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Nov 16, 2006, 04:47 AM
 
Originally Posted by meagain View Post
2. No easy way to "print - selection" like in Windows. Shame on Apple for that one!
Schubert|it - Downloads
3. I can live without Irfanview for quick resizing of photos.
You can use iPhoto or GraphicConverter.
6. Missing something called Bomarchiver. I think it came with the machine and I either accidentally nuked it, or it was never there. I've been told it would help me load cool things, like this program which I've tried to load for HOURS now. PrintMagic For OS X Download
BOMArchiveHelper doesn't do cool stuff. It's just there to create and decompress archives like ZIP and TAR. It's located in /System/Library/CoreServices. I doubt you deleted it since you need a password to mess with everything in the /System (because one really shouldn't mess in there). You actually don't even have to know about it since it's used transparently for the user. In the Finder just select File->Create archive and it makes a ZIP-arcive. Double-click the ZIP and it decompresses it. Most users don't know what it is because it doesn't matter.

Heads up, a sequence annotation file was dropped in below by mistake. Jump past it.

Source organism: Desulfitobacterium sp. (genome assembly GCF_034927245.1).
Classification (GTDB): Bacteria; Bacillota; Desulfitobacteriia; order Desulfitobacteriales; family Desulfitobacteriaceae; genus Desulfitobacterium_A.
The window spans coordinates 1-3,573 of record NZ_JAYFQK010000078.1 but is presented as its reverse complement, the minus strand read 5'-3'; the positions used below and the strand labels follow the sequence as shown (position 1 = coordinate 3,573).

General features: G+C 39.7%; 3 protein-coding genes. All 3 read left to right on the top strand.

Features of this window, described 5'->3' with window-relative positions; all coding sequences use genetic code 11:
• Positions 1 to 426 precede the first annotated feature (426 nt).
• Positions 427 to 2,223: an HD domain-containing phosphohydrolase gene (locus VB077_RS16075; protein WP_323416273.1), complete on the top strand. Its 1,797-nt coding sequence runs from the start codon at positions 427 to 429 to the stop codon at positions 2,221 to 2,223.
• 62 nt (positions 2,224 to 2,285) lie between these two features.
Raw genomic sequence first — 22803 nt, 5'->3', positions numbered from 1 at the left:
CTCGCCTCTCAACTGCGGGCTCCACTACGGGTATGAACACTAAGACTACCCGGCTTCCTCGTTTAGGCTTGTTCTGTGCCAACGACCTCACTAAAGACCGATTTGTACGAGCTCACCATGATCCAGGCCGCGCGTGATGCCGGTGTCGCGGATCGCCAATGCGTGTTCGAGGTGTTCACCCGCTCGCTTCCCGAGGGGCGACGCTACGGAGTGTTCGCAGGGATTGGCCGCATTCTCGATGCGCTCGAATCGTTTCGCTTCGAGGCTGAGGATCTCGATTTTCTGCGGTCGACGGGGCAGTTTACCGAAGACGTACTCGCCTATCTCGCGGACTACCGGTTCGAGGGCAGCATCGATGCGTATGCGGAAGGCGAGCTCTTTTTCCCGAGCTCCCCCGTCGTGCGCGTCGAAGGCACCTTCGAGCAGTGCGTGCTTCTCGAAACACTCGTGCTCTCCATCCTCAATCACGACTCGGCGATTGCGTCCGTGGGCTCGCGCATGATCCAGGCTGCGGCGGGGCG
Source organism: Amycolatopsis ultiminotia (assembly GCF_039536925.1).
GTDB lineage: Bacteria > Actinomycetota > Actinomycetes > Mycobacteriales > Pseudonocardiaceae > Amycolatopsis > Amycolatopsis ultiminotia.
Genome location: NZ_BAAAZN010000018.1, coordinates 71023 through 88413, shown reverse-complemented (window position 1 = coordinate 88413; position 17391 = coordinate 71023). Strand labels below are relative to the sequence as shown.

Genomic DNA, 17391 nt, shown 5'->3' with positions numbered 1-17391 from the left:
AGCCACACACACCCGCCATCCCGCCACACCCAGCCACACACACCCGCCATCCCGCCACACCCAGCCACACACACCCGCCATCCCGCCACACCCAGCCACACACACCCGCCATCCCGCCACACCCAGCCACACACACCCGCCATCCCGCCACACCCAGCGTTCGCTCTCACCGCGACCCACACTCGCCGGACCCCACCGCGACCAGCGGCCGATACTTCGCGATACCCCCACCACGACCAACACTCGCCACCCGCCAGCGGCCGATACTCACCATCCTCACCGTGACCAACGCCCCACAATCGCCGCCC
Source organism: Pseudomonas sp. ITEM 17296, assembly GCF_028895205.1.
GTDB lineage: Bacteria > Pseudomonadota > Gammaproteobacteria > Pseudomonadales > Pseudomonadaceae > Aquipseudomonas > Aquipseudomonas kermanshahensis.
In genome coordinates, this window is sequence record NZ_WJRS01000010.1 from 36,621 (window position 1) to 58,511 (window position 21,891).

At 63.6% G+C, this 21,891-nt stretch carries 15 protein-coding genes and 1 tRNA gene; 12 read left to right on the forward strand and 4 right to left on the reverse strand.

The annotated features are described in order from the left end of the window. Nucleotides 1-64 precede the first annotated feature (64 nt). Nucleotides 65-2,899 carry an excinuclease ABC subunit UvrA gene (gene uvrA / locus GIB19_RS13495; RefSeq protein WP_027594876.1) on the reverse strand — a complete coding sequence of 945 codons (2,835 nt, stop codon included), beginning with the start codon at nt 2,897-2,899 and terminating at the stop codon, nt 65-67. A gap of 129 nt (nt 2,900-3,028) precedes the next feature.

Things that BOMArchiveHelper does not do is decompress StuffIt (.sit and .sitx) and .hqx archives. The print magic thing is a .hqx so you need StuffIt Expander to unarchive that.
( Last edited by TETENAL; Nov 16, 2006 at 12:39 PM. )
     
analogika
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Nov 16, 2006, 05:58 AM
 
Originally Posted by GDB View Post
^^^ what he/she said.

In the past, my impression of Mac users are "hip/cool/trendy/creative professionals". Recently it has come to my attention Mac users are getting the arrogance label.

After reading some of the responses here, I know now why that is so.

I'm a Windows user dying to switch to Mac (waiting for Leopard). I would switch still, but now I wouldn't want my friends to know I'd be a Mac user.
Well, there's assholes on all sides.

I do hope you see at least a few of us as trying to be genuinely helpful.
     
analogika
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Nov 16, 2006, 06:07 AM
 
Originally Posted by meagain View Post
1. UPS Worldship doesn't do Mac.
Please make sure to bombard them with e-mails about this, at least until you get a clear response. Corporations HAVE TO keep hearing that people NEED Mac support before they pull their heads out of their asses.

Originally Posted by meagain View Post